Criticism is an indirect form of self-boasting. – Emmet Fox
I find it very difficult to wrap my brain around the thought processes of some people. As we go through life we interact with others, and make hundreds of decisions every day regarding those interactions; sometimes we make errors in judgment due to ignorance of a situation, or misinterpret another’s feelings and thereby inadvertently cause offense, or foolishly believe a person will react one way when a little insight into his or her personality would’ve predicted a very different reaction (this is especially true when the people involved are of the opposite sex). But every once in a while someone does something so clearly wrong, so obviously rude and so predictably off-putting that one has to wonder if he might not have been under the influence of some potent psychoactive drug at the time.
Most of my readers are probably fair-to-middling cooks; some of you are probably bad or terrible cooks, and some good or excellent ones (any of you who happen to be professional chefs will have to imagine another skill, say illustration, in the place of cooking). Now, consider a circumstance wherein you meet a woman who’s an excellent cook. She has a small restaurant where she has served literally millions of satisfied customers over the years, and is often paid to cater at events; she is widely admired for her cooking skills, has often been asked (and even paid) to critique others’ cooking, and takes justifiable pride in her abilities. Her style, however, does not adhere to current culinary fads; it’s a little old-fashioned and is too complex and highly-spiced for some people, and some dieters feel her portions are too large. Perhaps you’ve encountered her restaurant for the first time, or perhaps you’ve been eating there several times a week for months or years, but at some point you decide that either her preparation of one particular dish, or the way she prepared that dish on one particular day, or even the way she cooks in general, could be improved by some change you have in mind. Now, you don’t own a restaurant; nobody has particularly praised your cooking lately, and even the cooking you do practice is of a different culinary tradition. Do you:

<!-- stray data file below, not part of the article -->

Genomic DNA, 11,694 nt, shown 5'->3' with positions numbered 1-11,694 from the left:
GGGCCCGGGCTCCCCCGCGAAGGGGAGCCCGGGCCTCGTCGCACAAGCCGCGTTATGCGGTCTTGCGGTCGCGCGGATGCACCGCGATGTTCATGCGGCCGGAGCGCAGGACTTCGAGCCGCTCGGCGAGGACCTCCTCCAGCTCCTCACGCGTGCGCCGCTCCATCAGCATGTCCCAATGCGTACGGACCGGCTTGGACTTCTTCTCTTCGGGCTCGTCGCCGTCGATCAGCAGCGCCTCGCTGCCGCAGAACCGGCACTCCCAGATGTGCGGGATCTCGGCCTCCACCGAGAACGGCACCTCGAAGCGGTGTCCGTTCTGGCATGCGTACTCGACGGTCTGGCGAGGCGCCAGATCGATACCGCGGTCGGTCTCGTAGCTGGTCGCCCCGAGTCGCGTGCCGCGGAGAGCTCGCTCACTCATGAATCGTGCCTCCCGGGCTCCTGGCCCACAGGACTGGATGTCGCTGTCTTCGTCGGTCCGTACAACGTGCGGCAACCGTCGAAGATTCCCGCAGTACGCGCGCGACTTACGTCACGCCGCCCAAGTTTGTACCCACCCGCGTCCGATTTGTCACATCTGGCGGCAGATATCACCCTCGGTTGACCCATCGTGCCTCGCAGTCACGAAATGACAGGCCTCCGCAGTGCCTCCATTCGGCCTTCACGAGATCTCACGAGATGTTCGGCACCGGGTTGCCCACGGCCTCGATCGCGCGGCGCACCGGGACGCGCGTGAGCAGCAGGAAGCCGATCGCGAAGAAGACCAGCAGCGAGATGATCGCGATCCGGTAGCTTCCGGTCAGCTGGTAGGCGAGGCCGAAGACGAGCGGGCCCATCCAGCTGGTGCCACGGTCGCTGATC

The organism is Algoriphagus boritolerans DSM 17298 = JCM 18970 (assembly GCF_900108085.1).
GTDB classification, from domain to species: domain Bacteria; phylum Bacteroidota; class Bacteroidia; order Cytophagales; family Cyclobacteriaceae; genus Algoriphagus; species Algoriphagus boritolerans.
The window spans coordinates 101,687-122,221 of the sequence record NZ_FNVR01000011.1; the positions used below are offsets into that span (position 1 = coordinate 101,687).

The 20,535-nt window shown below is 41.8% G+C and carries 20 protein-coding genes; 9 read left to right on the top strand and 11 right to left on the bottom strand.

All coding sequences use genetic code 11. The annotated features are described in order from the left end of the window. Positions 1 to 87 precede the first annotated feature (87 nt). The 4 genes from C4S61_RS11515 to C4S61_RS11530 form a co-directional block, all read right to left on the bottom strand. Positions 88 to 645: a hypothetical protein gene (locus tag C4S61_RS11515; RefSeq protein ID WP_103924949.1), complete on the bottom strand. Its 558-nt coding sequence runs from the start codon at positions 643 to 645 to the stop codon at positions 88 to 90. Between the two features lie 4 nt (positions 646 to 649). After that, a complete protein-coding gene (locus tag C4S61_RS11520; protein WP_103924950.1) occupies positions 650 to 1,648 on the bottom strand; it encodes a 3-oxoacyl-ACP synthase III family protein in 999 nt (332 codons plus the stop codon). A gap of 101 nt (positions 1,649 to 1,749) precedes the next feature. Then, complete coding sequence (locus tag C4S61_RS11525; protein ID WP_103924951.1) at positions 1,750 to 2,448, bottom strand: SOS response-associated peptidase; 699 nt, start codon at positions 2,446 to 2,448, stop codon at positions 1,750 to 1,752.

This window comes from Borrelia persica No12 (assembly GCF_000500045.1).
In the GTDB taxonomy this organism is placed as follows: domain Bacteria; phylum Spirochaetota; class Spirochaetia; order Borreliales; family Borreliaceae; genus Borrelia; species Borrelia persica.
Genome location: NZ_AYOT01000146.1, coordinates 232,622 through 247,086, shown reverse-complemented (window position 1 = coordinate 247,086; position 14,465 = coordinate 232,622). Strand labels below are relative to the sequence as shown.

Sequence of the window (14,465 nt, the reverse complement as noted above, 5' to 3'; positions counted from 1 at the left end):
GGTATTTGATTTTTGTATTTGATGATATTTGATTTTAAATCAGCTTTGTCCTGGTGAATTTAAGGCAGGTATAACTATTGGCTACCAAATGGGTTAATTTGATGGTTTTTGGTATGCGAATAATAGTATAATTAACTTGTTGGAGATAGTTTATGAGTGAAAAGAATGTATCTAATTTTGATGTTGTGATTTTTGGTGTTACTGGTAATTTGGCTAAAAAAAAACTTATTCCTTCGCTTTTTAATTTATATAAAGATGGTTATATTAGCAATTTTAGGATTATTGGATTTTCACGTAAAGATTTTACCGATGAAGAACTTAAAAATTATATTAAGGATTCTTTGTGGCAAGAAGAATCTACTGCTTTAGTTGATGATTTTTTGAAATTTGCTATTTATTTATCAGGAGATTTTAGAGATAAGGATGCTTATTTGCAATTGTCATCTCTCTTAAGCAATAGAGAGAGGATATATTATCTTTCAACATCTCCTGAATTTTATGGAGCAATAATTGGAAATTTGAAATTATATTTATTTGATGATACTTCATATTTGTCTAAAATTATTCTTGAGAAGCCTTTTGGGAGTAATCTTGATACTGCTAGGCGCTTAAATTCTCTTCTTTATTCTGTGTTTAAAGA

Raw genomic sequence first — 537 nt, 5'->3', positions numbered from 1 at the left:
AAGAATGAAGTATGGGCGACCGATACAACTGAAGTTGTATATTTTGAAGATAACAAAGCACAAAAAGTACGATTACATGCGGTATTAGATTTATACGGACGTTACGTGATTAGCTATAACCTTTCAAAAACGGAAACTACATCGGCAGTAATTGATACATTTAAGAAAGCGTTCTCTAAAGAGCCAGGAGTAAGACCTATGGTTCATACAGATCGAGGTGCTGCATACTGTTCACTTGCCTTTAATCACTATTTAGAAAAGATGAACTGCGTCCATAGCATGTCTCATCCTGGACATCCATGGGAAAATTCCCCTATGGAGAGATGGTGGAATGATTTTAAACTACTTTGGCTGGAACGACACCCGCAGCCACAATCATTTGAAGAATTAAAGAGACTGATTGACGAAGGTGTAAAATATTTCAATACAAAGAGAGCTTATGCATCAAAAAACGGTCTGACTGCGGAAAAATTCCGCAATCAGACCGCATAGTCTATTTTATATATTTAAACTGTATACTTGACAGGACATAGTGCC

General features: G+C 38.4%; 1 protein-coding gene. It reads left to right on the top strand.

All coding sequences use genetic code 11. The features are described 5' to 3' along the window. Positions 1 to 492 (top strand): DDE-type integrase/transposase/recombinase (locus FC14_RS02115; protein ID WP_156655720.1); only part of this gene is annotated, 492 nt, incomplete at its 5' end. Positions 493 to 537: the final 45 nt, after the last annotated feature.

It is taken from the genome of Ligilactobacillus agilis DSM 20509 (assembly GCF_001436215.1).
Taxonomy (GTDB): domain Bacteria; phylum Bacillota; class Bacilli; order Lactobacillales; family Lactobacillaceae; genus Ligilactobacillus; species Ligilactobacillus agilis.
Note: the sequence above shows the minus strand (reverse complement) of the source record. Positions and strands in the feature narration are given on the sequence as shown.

A) Continue to enjoy her food, which really is very good despite the aspect you don’t like;
B) Enjoy the food, but fantasize about how much better it would be if she took your suggestions;
C) Stop going there, and find another restaurant you like better;
D) Ask to speak to her privately and offer your helpful amateur suggestions about how she could improve;
E) Same as D, but at the top of your lungs in front of a packed dining room at her restaurant.
If any of you seriously believe that either D or E is a good idea, and you’ve never been diagnosed as lying somewhere on the autism spectrum, I sincerely suggest you re-examine all of the recent instances in which you’ve mightily pissed someone off and just can’t understand why she should have been insulted. What could possibly be wrong with her? Doesn’t she get that you were just trying to be helpful? Why can’t she humbly accept your wisdom in order to improve herself? Why are all women so crazy?
And after that, you might want to reconsider that helpful email, comment or tweet you’re about to write me.